Genome-wide association study

We performed a genome-wide association study using a mixed-model approach considering the relatedness of the horses as implemented in the function mmscore in the R package GenABEL [36]. We examined QQ-plots for inflation of small p-values hinting at false positive association signals. After correction for the population stratification the genomic inflation factor was 1.04. We considered SNPs to be genome-wide significantly associated if their p-values were below the 5% Bonferroni-corrected threshold for 38,124 independent tests (pBONF<1.31×10−6). To derive empirical genome-wide significance thresholds permutations with 40,000 replicates were conducted.

Chromosomal partitioning of genetic variance

We used the GCTA software [37] to partition the genetic variance onto different chromosomes and the two identified QTL. For this the genomic relationship matrix was built for the 31 autosomes and the two QTL separately. For each QTL we selected the neighboring SNPs in a 5 Mb interval surrounding the most significantly associated SNP (±2.5 Mb) to build its genomic relationship matrix. All other SNPs were used to build the genomic relationship matrix for the chromosome harbouring the QTL. We used the GCTA command –reml to estimate variance components with the effects of all chromosomes and QTL fitted simultaneously.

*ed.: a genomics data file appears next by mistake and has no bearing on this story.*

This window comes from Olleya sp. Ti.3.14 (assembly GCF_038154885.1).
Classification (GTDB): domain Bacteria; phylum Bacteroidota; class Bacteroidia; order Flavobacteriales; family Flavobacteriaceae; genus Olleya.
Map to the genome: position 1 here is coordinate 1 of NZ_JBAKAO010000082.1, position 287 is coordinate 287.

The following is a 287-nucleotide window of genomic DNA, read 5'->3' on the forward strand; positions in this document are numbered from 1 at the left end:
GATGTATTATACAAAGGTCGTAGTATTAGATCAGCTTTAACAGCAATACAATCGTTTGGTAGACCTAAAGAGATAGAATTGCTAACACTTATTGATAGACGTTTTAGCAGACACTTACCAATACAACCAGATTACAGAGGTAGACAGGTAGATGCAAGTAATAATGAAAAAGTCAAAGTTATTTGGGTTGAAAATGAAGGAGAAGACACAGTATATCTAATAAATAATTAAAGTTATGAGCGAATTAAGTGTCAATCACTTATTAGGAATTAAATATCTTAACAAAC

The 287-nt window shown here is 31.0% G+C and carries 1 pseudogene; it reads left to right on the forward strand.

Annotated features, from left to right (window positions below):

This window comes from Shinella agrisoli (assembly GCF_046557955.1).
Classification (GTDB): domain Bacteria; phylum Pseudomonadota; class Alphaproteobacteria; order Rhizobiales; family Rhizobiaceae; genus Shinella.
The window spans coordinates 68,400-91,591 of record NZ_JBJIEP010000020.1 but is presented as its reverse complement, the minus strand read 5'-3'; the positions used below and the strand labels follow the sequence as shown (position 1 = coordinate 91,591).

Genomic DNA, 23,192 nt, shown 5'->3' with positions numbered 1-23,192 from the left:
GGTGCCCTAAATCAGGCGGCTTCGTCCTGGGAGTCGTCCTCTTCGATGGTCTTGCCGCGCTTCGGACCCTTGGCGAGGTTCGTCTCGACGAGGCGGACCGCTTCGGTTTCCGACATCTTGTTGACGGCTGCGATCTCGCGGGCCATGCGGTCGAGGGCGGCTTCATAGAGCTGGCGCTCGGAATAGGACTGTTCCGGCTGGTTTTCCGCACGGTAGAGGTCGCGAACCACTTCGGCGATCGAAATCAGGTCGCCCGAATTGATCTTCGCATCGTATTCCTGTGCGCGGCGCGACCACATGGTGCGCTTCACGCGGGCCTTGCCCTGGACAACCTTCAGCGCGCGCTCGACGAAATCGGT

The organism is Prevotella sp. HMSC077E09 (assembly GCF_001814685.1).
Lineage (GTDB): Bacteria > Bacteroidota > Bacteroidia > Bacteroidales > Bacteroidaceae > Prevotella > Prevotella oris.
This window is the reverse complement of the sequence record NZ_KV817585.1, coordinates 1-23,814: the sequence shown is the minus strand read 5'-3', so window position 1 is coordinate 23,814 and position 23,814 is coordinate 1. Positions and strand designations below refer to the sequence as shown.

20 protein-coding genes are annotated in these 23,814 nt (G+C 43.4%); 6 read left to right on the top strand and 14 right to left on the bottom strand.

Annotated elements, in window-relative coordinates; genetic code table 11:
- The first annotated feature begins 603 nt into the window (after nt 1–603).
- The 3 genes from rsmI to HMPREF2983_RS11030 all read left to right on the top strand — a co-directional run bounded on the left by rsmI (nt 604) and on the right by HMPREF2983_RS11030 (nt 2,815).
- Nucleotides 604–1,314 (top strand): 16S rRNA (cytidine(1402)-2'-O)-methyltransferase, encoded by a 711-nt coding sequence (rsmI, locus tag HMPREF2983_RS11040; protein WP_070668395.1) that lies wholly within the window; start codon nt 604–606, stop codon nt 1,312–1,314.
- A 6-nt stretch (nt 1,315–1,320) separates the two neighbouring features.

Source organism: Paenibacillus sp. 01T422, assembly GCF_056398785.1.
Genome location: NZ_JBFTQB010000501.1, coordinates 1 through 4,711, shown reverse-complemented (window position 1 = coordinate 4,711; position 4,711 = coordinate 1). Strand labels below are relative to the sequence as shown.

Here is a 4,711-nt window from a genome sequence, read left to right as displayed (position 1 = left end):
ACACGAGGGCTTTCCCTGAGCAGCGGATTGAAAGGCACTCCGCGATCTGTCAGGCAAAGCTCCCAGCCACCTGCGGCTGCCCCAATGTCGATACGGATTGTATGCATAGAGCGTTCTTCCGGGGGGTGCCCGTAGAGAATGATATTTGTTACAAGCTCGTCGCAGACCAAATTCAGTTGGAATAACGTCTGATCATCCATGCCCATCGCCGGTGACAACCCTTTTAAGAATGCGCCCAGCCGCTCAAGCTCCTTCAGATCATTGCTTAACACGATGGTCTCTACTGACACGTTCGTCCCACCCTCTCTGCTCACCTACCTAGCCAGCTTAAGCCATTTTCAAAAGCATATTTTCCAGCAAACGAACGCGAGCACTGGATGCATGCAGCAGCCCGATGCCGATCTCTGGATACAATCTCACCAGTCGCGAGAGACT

Supporting Information

Figure S1.

Distribution of genotyped FM horses ranked by the EBV for conformation type and the accuracy for this particular EBV. In practice the EBVs in the FM breed are scaled to a mean of 100 and a standard deviation of 20. The average EBV for animals born between 1998 and 2000 was set to 100.


Table S1.

GWAS results with respect to other conformation traits.



We would like to thank the Franches-Montagnes Horse Breeding Association for providing data. Furthermore, we would like to thank the staff, and in particular Fanny Berruex, at the veterinary clinic at the Swiss National Stud Farm for continuous help during sample collection. We thank Pierre-André Poncet, former director of the Swiss National Stud Farm, for his enthusiasm and support for our study. We also thank the staff of the NCCR Genomics Platform at the University of Geneva Medical School for performing the SNP genotyping experiments. We further thank agn Genetics GmbH and the Syndicate of Swiss Cattle Breeders for their IT and software support.

Author Contributions

Conceived and designed the experiments: SR HSH. Performed the experiments: BH TL. Analyzed the data: HSH CF TL HS SR. Wrote the paper: HSH TL SR. In charge of sample collection and contributed phenotypic information: DB.